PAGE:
Bitcoin price rallied ferociously past the psychologically important $10,000 level before topping out just above the $11,000 level, while the futures curve remains in deep contango but the delta has narrowed from the widest levels observed over the weekend. At the same time, Ethereum rallied all the way to the $320 area, with the Sep-perpetual spread expanding to $17. As a reminder, this week will see June CME Bitcoin futures expire, so pay close attention to the futures roll and the shape of the curve. The funding costs are also on the rise, moving to their highest level since May.
Given the increasing rise in the open interest for CME Bitcoin futures, the Commitment of Traders (COT) report will begin to garner more attention from cryptocurrency market participants. As it stands, Asset Manager/Institutional category remains net long, with no short interest. Leveraged category long at 2,564 vs short at 2,911 (close to 2019 highs), other reportable long at 482 vs short 1,621 (2019 highs) and non-reportable category long at 1,500 (2019 highs) vs short at 368.
Looking elsewhere, Bank of International Settlements (BIS) has warned that big tech groups pose a threat to stability. As pointed out by FT, in an extract from BIS’s upcoming annual review published on Sunday, there is a fair amount of unease on behalf of regulators after Facebook last week outlined its desire to upend the financial system through the launch of Libra, a “global digital currency”. The BIS, the central bank for central banks, said regulators worldwide may need to “revamp” rules to deal with the structural changes being brought about by entrants that control “key digital platforms” such as e-commerce sites and social networks. As a reminder, last week the Financial Action Task Force (FATF) released its latest standards combating money laundering and terrorism, and it includes the much-debated “travel rule,” requiring crypto exchanges to collect and transfer customer information during transactions.
As a guide, the US Senate Committee on Banking, Housing, and Urban Affairs will hold a hearing on July 16 regarding Facebook’s cryptocurrency, Libra. The hearing, “Examining Facebook’s Proposed Digital Currency and Data Privacy Considerations,” comes amid calls from members of Congress to more closely examine Libra and its potential risks.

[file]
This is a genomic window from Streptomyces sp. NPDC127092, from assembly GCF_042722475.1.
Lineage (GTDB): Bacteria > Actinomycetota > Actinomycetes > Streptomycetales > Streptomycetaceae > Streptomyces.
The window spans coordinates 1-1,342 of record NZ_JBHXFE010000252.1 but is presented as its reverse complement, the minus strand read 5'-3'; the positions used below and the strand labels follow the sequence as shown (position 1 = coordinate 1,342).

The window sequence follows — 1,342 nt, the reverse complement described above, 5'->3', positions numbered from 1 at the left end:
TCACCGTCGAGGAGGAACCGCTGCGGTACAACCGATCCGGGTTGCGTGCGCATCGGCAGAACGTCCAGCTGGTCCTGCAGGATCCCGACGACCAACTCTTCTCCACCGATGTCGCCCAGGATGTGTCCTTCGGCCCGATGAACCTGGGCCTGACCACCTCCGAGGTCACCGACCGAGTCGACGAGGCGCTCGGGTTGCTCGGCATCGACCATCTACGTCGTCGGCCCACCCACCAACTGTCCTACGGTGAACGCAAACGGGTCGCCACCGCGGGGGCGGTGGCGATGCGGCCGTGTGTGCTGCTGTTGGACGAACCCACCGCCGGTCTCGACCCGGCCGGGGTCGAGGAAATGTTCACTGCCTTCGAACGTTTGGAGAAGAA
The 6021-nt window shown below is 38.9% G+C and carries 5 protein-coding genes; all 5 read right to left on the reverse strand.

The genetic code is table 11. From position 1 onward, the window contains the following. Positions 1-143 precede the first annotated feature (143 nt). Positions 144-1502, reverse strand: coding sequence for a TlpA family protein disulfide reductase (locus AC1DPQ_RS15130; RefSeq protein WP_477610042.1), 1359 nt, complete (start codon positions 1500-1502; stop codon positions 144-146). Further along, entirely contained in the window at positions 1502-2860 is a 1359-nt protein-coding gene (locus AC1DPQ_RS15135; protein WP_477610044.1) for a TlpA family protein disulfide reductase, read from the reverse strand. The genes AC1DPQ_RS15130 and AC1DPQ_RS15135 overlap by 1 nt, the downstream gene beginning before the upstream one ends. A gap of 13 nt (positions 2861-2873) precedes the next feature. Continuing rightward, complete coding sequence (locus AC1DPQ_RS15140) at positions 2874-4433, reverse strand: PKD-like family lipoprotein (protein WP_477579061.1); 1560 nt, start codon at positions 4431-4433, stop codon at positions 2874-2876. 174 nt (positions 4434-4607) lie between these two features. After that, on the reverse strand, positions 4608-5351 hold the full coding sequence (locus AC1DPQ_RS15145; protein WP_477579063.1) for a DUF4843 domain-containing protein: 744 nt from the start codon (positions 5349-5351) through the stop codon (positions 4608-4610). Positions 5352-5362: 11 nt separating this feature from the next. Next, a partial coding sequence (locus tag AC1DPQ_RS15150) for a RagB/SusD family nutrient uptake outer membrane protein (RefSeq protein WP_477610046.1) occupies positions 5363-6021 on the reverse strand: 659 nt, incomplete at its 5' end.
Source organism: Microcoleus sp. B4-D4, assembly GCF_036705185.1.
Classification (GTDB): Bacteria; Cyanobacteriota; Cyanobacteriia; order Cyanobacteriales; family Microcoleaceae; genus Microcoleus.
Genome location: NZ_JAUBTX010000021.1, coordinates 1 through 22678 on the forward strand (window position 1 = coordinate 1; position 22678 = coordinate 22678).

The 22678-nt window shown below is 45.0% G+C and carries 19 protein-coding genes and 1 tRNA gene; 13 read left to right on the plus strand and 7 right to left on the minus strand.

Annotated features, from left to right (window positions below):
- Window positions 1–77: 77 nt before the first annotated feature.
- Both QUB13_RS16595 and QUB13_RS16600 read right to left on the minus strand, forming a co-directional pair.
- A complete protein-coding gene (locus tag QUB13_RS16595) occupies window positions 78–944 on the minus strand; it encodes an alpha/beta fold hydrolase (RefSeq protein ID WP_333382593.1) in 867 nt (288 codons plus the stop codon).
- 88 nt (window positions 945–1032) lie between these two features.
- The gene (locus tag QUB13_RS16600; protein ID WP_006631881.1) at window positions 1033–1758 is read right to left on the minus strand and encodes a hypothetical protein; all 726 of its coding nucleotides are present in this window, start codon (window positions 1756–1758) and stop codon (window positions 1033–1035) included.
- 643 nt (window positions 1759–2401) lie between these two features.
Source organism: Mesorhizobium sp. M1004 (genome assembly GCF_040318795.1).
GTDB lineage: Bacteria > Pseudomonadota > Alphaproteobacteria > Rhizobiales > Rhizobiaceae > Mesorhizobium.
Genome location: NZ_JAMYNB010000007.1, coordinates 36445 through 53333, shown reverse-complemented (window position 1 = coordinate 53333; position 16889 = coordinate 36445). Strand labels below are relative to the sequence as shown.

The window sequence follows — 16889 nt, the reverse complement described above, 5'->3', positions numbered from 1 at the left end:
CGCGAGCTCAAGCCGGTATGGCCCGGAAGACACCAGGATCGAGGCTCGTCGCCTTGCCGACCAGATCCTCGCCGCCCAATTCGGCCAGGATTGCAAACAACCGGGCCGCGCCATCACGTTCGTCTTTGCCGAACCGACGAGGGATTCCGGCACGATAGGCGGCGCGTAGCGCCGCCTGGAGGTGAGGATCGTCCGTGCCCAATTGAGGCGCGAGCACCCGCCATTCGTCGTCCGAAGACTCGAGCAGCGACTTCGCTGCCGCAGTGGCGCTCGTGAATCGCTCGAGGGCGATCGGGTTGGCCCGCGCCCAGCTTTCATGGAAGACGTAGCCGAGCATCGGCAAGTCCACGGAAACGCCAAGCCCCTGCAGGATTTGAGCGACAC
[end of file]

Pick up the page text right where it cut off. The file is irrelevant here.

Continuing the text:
In other news, according to sources, Bitmain Technologies Ltd, the world’s biggest producer of cryptocurrency mining chips, is reviving plans for an initial public offering (IPO). Reports indicate that the cryptocurrency mining giant is aiming to file listing documents with the US Securities and Exchange Commission (SEC) as soon as next month. The Bloomberg report notes that Bitmain, which was valued at about $15 billion in a private funding round last year, is considering reducing its earlier fundraising target due to increased volatility in cryptocurrency prices.
Elsewhere, the use of “draw” feature on the MakerDAO platform, which allows holders to take loans in DAI from your CDP, was close to its 3-month high. The amount of ETH coins locked in the credit ecosystem remains stable at around 1.50%.
Finally, two Ethereum Improvement Proposals (EIPs) have been approved for inclusion in Ethereum’s next major upgrade, Istanbul. EIP 2024 – or, in some documents, EIP 131 – adds a new precompile to the Ethereum virtual machine. Pre-compiles are normally expensive operations on the Ethereum blockchain that deploy for a fixed fee or “gas cost.” EIP 2024 introduces a precompile for a new hash function called “Blake2.” The function is said to be faster in verifying and authenticating blockchain data than other, more traditional hash functions on Ethereum such as SHA-3.
Thank you for reading,
The BeQuant’s Analytics team